The Vanguard Court Watch operates in Yolo, Sacramento and Sacramento Counties with a mission to monitor and report on court cases. Anyone interested in interning at the Courthouse or volunteering to monitor cases should contact the Vanguard at info(at)davisvanguard(dot)org - please email info(at)davisvanguard(dot)org if you find inaccuracies in this report.

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18 thoughts on “Jury Hangs 8-4 For Acquittal in UC Davis Sexual Assault Case”

  1. Tia Will

    Carlos then attempted to invalidate the alleged victim’s testimony by pointing out that she had had difficulty answering even easy questions and that almost every question had to be repeated. He argued that if she were telling the truth, it shouldn’t have been that difficult.”

    I do not find this assertion credible. Unless one has been in this position, one has no way of knowing how incredibly difficult it is for young women to discuss the issue of sexual molestation of any kind, let alone rape. Many years ago, I was in a such a position for a sexually charged situation which was clearly inappropriate but fell far short of rape consisting only of inappropriate graphic sexual joke telling ( involving me) in an operating room where there was no room for me to physically distance myself from the perpetrator. Even this degree of sexual harassment was so difficult for me to convey in the form of direct answers to direct questions that the investigating chair of the department eventually suggested that I tell my story in his absence from the room to a woman from the hospital employee relations department in a recording which he subsequently reviewed with her. This was the only way that I was able to get my story out in a completely honest and complete fashion because of my embarrassment, my ambiguous feelings about telling at all since I knew that if I did tell the story, the perpetrators career might be affected, but it I did not, he might continue with these egregious behaviors subjecting years of women under him to these behaviors.  It is a terrible position to be in and can certainly lead to being inarticulate which is not synonymous with dishonest.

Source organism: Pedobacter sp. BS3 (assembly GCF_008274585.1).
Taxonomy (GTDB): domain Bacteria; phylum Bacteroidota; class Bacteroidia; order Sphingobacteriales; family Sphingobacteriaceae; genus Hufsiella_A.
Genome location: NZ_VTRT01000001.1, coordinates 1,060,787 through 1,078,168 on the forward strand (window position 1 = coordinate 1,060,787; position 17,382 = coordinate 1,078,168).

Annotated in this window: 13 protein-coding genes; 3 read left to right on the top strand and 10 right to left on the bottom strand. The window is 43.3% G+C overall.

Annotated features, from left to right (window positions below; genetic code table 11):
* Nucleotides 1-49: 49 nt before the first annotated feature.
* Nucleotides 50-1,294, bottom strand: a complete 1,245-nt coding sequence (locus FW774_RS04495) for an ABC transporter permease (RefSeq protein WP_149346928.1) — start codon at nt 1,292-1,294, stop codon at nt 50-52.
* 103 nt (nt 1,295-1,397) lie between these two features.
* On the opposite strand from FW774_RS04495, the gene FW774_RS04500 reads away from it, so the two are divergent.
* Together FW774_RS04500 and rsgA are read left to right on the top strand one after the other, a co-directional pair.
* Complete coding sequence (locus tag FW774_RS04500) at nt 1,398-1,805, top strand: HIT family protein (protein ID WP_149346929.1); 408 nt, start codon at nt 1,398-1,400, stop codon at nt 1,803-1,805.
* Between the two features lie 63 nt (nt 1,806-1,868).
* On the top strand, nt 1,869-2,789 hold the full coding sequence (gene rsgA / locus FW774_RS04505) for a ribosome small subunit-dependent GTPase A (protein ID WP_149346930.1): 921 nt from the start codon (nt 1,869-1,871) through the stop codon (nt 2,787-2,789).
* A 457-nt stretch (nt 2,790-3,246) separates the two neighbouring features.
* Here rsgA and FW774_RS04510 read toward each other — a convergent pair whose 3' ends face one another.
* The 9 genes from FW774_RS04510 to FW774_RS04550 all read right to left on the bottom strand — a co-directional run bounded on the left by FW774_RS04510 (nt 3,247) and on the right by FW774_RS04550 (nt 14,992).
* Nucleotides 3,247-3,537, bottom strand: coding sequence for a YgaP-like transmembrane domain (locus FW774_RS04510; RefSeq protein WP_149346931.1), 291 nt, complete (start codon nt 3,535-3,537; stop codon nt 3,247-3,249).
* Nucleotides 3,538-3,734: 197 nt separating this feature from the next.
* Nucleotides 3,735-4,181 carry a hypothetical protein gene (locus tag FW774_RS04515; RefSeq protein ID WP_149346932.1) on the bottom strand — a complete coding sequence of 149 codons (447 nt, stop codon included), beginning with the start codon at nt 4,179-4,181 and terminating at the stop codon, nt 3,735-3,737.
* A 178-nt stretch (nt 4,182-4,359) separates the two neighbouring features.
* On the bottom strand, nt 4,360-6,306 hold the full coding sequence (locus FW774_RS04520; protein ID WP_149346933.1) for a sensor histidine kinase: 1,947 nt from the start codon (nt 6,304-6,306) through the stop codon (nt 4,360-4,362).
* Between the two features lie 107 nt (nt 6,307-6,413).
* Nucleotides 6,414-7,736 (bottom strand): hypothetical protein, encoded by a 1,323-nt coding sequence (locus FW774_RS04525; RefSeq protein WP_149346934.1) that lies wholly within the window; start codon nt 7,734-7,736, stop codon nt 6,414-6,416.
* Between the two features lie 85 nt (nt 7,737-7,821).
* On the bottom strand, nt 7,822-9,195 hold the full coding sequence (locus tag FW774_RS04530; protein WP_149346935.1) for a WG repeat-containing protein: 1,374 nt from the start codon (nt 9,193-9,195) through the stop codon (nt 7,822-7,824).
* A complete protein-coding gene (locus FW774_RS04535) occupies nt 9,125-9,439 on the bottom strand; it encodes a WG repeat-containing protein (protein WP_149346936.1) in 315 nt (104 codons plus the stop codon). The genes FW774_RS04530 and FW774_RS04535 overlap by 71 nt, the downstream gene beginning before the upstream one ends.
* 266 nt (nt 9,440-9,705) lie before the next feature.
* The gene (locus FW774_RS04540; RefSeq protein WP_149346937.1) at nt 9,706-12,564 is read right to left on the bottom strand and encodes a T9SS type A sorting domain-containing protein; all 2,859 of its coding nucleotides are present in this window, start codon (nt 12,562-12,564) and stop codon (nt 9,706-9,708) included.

2. Tia Will

    The act of sending the text messages, with the aforementioned document in place, caused Mr. Her to be removed from school.”